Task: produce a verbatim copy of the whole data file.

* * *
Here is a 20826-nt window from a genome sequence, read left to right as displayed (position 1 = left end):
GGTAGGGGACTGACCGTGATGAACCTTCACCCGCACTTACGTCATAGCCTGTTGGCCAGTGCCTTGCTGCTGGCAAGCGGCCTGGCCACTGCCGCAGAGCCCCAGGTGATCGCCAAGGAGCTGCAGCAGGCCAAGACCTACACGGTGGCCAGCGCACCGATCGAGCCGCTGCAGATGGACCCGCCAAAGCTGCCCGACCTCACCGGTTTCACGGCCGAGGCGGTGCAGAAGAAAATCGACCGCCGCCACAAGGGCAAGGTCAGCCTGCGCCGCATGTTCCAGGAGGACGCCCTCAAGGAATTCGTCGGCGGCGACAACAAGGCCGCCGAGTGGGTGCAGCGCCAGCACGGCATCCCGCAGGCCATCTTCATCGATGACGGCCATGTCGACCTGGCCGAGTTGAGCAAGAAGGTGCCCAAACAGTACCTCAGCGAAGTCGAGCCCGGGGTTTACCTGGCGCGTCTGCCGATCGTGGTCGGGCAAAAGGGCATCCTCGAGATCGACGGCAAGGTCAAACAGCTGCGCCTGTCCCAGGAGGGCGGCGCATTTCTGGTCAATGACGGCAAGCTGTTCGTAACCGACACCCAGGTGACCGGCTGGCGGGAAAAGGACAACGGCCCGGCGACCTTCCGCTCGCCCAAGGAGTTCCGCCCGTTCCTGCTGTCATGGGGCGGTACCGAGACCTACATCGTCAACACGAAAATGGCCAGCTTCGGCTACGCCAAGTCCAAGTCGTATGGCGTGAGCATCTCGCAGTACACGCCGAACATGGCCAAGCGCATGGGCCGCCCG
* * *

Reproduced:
Here is a 20826-nt window from a genome sequence, read left to right as displayed (position 1 = left end):
GGTAGGGGACTGACCGTGATGAACCTTCACCCGCACTTACGTCATAGCCTGTTGGCCAGTGCCTTGCTGCTGGCAAGCGGCCTGGCCACTGCCGCAGAGCCCCAGGTGATCGCCAAGGAGCTGCAGCAGGCCAAGACCTACACGGTGGCCAGCGCACCGATCGAGCCGCTGCAGATGGACCCGCCAAAGCTGCCCGACCTCACCGGTTTCACGGCCGAGGCGGTGCAGAAGAAAATCGACCGCCGCCACAAGGGCAAGGTCAGCCTGCGCCGCATGTTCCAGGAGGACGCCCTCAAGGAATTCGTCGGCGGCGACAACAAGGCCGCCGAGTGGGTGCAGCGCCAGCACGGCATCCCGCAGGCCATCTTCATCGATGACGGCCATGTCGACCTGGCCGAGTTGAGCAAGAAGGTGCCCAAACAGTACCTCAGCGAAGTCGAGCCCGGGGTTTACCTGGCGCGTCTGCCGATCGTGGTCGGGCAAAAGGGCATCCTCGAGATCGACGGCAAGGTCAAACAGCTGCGCCTGTCCCAGGAGGGCGGCGCATTTCTGGTCAATGACGGCAAGCTGTTCGTAACCGACACCCAGGTGACCGGCTGGCGGGAAAAGGACAACGGCCCGGCGACCTTCCGCTCGCCCAAGGAGTTCCGCCCGTTCCTGCTGTCATGGGGCGGTACCGAGACCTACATCGTCAACACGAAAATGGCCAGCTTCGGCTACGCCAAGTCCAAGTCGTATGGCGTGAGCATCTCGCAGTACACGCCGAACATGGCCAAGCGCATGGGCCGCCCG